The Narendra Modi government is favourably inclined to address key concerns of the European Union over the restricted access to Indian markets. A bilateral meeting between on June 26 will discuss EU demands, including raising the foreign investment cap in insurance, sources told FE.
Brussels is also pressing for changes in India’s public procurement policy to accommodate European firms, besides a non-adversarial tax regime in India, with the dilution/removal of the recent retrospective changes in the country’s tax laws.
Among the main objectives of the meeting of the apex forum for India-EU trade, economic and development issues – called the India-European Commission Joint Commission – is re-starting the bilateral trade and investment agreement and expediting its conclusion, official sources added.
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They said New Delhi will also seek more technology transfer from the EU and greater investments from EU companies in India’s infrastructure sector, instead of focusing too much on lesser important issues, such as the recent EU ban on mango imports from India.
The EU, they said, had ‘disengaged’ itself from the Broad-based Bilateral Trade and Investment Agreement (BTIA) talks for over six months as the UPA government was unable to meet their demands.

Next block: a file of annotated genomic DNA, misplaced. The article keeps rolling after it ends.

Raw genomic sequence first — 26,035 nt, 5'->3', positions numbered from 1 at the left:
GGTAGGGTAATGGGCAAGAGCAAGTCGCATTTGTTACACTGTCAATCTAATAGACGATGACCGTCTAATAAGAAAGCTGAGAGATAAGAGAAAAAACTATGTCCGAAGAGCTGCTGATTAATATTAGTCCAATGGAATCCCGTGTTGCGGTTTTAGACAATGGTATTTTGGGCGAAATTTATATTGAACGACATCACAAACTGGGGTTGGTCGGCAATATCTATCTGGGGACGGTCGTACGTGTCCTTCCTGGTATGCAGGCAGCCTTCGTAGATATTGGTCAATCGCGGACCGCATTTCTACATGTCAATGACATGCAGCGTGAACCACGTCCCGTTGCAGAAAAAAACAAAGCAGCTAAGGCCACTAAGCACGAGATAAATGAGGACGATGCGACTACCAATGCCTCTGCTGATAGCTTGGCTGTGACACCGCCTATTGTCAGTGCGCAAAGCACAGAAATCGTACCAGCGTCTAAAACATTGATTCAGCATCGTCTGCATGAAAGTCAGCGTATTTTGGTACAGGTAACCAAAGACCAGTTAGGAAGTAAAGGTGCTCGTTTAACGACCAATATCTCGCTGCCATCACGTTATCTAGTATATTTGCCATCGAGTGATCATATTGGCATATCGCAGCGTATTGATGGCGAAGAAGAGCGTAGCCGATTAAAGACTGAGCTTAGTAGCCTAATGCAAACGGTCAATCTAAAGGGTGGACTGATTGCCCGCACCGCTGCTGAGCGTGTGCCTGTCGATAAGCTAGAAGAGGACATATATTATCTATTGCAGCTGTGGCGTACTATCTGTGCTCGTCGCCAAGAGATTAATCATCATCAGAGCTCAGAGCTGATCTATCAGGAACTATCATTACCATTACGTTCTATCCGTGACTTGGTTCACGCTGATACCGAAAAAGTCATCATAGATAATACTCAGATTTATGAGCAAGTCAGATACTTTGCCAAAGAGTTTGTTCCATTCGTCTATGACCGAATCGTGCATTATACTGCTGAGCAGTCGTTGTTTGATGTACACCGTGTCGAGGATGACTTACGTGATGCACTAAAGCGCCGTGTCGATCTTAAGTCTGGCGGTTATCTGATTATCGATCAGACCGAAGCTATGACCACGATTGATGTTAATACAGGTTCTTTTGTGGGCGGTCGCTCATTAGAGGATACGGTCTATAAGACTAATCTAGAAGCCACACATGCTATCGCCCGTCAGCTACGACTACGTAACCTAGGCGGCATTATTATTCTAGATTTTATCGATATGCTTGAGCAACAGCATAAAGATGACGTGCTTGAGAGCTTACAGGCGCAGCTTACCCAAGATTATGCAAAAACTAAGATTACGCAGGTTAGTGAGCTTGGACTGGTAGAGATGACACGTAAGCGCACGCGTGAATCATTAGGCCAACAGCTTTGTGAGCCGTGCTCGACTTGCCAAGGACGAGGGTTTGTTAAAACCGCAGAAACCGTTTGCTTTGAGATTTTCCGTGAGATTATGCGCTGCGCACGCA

The talks were stuck also because India did not relent on the EU’s demand to eliminate or drastically reduce duties on auto (mostly luxury vehicles), auto-components and wines and spirits. EU also wanted greater access in India’s financial services market, besides high-level Geographical Indication protection for its items, including cheese and olive oil.
On India’s demand for greater market access in services, particularly cross-border supply of services (outsourcing), the EU, citing instances of breach of data protection, had expressed concerns in giving India ‘data-secure’ status. India also sought easier movement of its service professionals and wanted EU to remove its ‘restrictive’ safeguard clauses to facilitate this.
The EU wanted foreign investment in insurance to be hiked from 26% to 49% and has been waiting for Indian Parliament to pass the Insurance Laws (Amendment) Bill. The Bill, among other things, allows foreign investors to hold up to 49% in Indian insurance companies.
When the UPA government proposed the 49% foreign investment limit, the BJP had opposed it, but now the Modi government is considering the 49% limit without proportionate increase in shareholders’ voting rights. The FDI cap may be relaxed initially in non-life segments, followed by life insurance. The move could bring relief to the EU’s FTA negotiators, the sources said.
On opening up of procurement by the Central government and its entities, the EU was keen to see the passage of the Public Procurement Bill by Parliament and wanted India not to accord any preference for local firms in such procurement. The total annual public procurement in India is estimated at Rs 12-15 lakh crore and, therefore, is an important market for foreign players, including the EU.
The Bill aims to ensure transparency in such procurement and prefers open competitive bidding. As a safeguard, it exempts procurement for security, strategic purposes, procurement in public interest and those for disaster management.
On retrospective tax legislation, the Modi government has said it should be avoided, adding that it will provide a stable fiscal and legal policy with an aim to remove uncertainties troubling investors.